1760: The Capitulation of Montreal & Other Quebec Curios

Part of “Je me souviens: New France, 1534–1763”

Artistic depiction of the Capitulation of Montreal. c. 1800. Artist unknown. Source: Virtual Museum of Canada. Artistic depiction of the Capitulation of Montreal. c. 1800. Artist unknown. Source: Virtual Museum of Canada.

After the Battle of the Plains of Abraham, in which both the English and the French commanders died, both sides continued taking up their arms and fighting each other. With the capture of Quebec following the battle, the British set their sights on Montreal. British armies led by Jeffrey Amherst (coming from the west) and one James Murray (coming from Quebec) descended from towards the island, joined by another army coming from the south. Montreal was effectively surrounded. General Vaudreuil called a war council on September 6 to discuss with trusted advisors about possible actions, but the numbers were clear: the British outnumbered the French by almost 9 men to 1, and in addition, Montreal did not have any fortifications to protect it. There was no way other than surrender to avoid a bloodbath and a ransacking of the city. On the 8th of September 1760, Montreal surrendered.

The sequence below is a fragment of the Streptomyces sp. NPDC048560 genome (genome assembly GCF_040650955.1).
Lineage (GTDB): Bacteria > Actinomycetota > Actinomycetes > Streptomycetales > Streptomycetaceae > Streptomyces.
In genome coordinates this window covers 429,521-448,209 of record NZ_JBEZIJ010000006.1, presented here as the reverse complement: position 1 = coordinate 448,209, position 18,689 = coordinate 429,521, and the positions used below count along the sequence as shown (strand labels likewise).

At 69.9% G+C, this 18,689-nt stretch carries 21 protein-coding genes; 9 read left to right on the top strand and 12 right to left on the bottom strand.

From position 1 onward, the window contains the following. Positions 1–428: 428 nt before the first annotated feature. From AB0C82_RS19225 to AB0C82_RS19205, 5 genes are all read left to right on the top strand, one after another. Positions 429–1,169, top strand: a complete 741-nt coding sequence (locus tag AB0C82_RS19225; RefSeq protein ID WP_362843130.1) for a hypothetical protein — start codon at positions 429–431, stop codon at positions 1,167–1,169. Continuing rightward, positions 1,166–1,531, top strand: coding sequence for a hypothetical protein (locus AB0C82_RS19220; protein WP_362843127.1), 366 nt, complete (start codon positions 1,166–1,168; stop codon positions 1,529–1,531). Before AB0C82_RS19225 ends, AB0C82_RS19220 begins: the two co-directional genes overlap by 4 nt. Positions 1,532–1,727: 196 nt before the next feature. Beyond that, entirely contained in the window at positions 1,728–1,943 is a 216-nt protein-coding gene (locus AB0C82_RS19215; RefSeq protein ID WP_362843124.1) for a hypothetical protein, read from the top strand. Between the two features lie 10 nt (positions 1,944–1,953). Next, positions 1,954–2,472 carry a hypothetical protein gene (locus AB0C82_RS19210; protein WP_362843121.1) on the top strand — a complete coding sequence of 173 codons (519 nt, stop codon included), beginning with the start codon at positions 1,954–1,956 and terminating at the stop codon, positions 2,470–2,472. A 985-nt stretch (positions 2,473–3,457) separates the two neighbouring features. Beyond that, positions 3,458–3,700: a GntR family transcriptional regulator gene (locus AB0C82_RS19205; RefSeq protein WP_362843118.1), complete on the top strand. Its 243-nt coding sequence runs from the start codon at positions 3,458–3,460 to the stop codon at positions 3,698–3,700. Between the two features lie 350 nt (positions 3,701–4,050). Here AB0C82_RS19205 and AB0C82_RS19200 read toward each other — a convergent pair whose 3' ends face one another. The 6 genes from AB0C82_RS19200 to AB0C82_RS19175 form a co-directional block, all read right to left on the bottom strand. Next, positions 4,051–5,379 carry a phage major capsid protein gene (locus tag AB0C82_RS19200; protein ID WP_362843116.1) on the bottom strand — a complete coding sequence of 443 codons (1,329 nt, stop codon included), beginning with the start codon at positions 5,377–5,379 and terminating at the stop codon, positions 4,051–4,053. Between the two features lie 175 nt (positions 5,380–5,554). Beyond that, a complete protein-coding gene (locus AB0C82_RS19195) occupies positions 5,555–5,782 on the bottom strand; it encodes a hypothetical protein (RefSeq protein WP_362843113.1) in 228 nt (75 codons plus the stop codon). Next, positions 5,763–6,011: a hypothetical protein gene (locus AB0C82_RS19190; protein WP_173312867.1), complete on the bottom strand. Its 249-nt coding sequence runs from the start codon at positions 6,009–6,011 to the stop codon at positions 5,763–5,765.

Traditionally, with the surrender, there would be the offer of the honours of war, a ceremony extended to the defeated by the conqueror to show their recognition of their enemy’s valiant performance during the battle. The ceremony would of a march by the defeated armies out of the conquered place, with their country’s flags unfurled and often to music, after which the city and property would be taken officially by the victor. However, the British would allow no such thing, and already-existing tensions between the French and British armies rose. The Chevalier de Lévis burned the flags of New France instead of surrendering the flags of their country whole.

The capitulation of Montreal came with the signing of certain articles between the people of New France and their effective conquerors. Amherst negotiated for the British, while General Vaudreuil negotiated for the French. Through these negotiations, property rights according to the Coutume de Paris (the genesis of civil law in Quebec) were guaranteed, as well as the freedom to practice Catholicism. However, this was a temporary grant as well. If the British did effectively manage to capture New France by the end of the war, this agreement gave the colonists of Montreal the choice to return to New France. Unknown to both parties at the time, the capitulation of Montreal would mark the unofficial end of New France. The treaty that would make their conquering official, however, would have to wait for three years until the entirety of the fighting ended. In the meanwhile, New France’s possession by the British was all but official.

Read the Articles related to the Capitulation of Montreal here.